The fastest land animal in the world is also an incredibly adept killer and the chase usually ends within a minute.
It starts with a visual sighting of the potential prey and then a stalk to get within about 200 feet (60 m) of its target. At a point our cat will explode into action reaching around 68 mph (110km/h) in 3 seconds. Its long tail aids as a counter weight in balancing the cheetah as it twists and turns gaining on its terrified prey.
The cheetah needs to close the gap as quickly as possible, then trip its prey, manage to access the neck area through all the dust and desperately kicking legs, bite the throat and thereby suffocate the animal.
Having completed all of this out cat now has to eat as fast as possible before other predators or scavengers arrive. Typically a hyena or larger cat arriving would see the cheetah needing to surrender its kill as being a relatively fragile frame by comparison our cheetah cannot risk an injury that could compromise its hunting ability. A broken bone or even a serious limp could well be a death sentence for our perfectly balanced killing machine.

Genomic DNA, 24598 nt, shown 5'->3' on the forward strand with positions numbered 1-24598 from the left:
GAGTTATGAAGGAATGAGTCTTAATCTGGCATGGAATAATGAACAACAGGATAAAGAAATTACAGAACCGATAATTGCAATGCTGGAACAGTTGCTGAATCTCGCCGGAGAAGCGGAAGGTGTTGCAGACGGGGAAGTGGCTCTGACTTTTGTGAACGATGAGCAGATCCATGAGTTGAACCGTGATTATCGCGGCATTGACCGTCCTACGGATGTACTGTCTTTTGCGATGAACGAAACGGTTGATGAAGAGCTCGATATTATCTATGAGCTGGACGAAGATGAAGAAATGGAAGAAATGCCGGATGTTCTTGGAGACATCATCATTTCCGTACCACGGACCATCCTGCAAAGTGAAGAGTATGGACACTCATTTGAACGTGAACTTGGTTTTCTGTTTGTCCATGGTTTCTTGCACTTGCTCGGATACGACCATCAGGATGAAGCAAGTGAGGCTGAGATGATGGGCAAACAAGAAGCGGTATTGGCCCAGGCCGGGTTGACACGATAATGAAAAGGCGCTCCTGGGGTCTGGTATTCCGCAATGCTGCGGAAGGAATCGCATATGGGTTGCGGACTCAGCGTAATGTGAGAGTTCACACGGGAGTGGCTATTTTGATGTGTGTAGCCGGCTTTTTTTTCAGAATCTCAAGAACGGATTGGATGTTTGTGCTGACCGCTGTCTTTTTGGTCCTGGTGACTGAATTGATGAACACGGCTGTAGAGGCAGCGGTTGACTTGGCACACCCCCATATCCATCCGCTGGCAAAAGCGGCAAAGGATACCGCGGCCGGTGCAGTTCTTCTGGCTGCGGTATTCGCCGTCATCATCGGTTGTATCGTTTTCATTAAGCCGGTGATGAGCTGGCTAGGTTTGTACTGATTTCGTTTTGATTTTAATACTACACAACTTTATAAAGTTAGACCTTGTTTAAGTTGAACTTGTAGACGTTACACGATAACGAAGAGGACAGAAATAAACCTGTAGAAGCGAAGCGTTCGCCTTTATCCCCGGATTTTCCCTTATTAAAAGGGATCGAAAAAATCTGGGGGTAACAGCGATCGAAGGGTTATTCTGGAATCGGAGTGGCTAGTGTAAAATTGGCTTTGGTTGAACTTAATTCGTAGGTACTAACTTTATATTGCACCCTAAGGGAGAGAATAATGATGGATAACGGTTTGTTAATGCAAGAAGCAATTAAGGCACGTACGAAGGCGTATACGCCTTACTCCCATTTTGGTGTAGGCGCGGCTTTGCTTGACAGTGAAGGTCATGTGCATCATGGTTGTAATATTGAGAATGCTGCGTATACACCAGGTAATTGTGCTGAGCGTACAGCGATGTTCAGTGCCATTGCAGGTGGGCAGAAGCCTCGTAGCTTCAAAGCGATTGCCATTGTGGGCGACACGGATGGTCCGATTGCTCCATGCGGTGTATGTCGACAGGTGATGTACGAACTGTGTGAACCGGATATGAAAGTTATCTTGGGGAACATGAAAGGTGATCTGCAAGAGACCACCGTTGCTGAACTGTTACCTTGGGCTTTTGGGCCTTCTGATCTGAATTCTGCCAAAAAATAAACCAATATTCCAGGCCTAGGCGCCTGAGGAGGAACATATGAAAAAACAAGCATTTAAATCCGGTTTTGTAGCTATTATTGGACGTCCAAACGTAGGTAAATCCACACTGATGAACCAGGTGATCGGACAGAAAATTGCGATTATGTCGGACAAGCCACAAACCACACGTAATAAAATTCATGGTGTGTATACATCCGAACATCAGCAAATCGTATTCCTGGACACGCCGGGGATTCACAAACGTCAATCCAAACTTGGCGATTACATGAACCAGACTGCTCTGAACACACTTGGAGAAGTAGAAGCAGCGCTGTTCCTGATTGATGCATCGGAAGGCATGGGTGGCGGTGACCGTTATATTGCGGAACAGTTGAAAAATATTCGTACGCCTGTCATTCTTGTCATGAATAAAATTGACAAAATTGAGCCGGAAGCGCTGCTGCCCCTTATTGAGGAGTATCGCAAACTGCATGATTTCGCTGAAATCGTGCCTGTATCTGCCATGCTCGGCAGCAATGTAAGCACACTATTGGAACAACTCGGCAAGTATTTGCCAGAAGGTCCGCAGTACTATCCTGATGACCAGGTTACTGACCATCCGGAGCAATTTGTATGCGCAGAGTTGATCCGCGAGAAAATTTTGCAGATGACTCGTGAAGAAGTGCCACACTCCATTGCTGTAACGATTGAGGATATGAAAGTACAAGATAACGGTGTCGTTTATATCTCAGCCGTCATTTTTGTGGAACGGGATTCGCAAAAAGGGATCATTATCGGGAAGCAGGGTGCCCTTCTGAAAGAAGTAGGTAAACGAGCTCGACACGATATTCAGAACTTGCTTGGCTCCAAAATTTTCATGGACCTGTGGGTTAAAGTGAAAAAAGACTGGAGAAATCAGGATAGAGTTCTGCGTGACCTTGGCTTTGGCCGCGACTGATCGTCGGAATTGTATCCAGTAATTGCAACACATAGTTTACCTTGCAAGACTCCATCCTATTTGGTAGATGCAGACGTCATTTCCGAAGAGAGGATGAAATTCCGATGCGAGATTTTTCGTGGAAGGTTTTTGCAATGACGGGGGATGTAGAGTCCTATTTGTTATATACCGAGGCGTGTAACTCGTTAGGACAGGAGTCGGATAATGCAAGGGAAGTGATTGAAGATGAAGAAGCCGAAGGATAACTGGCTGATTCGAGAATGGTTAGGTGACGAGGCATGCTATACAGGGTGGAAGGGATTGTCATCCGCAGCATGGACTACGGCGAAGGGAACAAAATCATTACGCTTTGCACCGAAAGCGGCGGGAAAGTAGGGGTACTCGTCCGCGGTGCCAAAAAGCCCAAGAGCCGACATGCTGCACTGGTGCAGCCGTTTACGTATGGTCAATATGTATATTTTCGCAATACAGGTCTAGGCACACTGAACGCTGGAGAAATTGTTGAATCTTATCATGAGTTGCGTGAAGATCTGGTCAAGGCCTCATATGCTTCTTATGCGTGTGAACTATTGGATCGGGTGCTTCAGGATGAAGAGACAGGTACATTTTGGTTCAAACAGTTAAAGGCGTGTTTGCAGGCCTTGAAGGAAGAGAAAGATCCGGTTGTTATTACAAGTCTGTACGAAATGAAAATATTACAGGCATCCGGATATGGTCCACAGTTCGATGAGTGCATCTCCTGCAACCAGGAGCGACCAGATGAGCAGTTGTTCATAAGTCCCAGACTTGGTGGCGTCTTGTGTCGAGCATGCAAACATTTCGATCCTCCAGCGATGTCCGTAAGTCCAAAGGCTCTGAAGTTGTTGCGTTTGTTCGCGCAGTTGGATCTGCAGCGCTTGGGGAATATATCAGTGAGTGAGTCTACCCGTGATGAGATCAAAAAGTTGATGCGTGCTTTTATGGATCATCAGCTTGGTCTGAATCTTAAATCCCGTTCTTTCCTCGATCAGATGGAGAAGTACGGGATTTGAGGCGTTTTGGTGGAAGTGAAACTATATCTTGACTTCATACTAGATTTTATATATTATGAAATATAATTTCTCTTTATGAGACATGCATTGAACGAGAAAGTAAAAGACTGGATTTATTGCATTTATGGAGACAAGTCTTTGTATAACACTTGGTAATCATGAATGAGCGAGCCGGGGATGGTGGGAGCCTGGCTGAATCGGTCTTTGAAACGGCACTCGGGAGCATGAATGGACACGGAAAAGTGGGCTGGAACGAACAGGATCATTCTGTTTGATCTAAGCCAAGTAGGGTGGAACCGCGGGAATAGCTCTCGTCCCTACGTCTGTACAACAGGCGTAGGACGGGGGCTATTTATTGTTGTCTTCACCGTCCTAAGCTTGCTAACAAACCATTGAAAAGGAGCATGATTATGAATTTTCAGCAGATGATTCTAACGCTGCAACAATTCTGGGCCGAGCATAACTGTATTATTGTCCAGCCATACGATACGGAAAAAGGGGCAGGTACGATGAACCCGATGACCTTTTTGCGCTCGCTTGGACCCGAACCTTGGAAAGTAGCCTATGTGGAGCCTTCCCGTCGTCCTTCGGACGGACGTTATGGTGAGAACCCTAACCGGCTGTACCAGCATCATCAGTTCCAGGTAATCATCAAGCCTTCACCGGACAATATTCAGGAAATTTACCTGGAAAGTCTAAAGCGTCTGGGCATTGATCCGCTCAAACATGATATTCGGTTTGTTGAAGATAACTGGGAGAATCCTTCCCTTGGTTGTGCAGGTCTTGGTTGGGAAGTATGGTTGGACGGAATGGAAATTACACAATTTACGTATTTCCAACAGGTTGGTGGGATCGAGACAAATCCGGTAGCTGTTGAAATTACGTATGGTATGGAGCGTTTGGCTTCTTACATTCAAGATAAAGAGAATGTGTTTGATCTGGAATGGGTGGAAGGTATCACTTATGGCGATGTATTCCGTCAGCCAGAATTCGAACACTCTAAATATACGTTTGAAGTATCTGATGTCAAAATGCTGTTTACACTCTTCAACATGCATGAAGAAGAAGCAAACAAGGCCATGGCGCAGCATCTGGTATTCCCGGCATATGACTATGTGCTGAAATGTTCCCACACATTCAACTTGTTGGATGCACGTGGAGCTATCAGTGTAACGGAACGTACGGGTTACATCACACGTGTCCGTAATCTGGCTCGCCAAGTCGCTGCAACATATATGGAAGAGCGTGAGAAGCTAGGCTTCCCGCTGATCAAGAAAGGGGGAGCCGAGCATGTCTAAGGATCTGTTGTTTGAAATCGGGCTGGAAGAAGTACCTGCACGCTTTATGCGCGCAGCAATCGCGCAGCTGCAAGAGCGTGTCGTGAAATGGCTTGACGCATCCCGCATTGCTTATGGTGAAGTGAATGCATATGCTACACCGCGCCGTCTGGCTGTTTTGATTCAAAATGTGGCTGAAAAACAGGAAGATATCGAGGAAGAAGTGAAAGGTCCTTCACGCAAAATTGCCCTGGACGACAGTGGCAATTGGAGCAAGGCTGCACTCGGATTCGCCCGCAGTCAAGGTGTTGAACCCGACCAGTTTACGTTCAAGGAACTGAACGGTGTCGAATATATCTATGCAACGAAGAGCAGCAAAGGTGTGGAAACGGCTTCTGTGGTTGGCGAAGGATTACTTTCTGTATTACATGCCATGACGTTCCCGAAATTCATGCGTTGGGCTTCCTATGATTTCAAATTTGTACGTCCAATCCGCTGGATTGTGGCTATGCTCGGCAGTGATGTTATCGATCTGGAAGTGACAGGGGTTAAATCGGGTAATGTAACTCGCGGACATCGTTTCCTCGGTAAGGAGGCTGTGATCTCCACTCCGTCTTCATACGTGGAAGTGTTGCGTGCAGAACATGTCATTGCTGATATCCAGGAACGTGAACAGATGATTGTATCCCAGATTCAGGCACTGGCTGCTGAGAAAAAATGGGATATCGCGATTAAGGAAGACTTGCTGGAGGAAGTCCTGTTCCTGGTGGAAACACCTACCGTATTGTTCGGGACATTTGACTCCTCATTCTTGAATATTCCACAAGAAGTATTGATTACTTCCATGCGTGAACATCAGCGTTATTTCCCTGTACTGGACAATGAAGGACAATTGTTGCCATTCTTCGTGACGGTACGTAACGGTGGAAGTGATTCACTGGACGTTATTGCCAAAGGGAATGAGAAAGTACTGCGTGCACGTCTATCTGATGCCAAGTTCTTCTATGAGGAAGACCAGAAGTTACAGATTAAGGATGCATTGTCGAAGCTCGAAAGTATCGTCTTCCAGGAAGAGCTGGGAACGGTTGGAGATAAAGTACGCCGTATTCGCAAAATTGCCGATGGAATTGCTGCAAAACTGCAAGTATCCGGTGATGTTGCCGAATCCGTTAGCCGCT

Cheetahs have about a 40 to 50 percent success rate when hunting and then to top it all about 10 to 15 percent of their kills are stolen from them by other predators.
A cheetahs diet would consist of springbok, impala, rabbits, bush buck, birds and other small targets of opportunity.
Females are able to reproduce after 2 to 3 years and a litter is usually between 3 and 4 cubs after a gestation period of 3 months. It is also possible for the cheetah to have anything up to 8 cubs although their chances of survival would be seriously compromised with a large number.
In a Tanzanian study it was found that 77 percent of cubs died within 8 weeks of being born and a further 83 percent did not make it to adolescence.
Cheetahs can expect to live for between 5 and 6 years in the wild.
Cheetahs can cover up to 23 ft (7 m) in a single stride!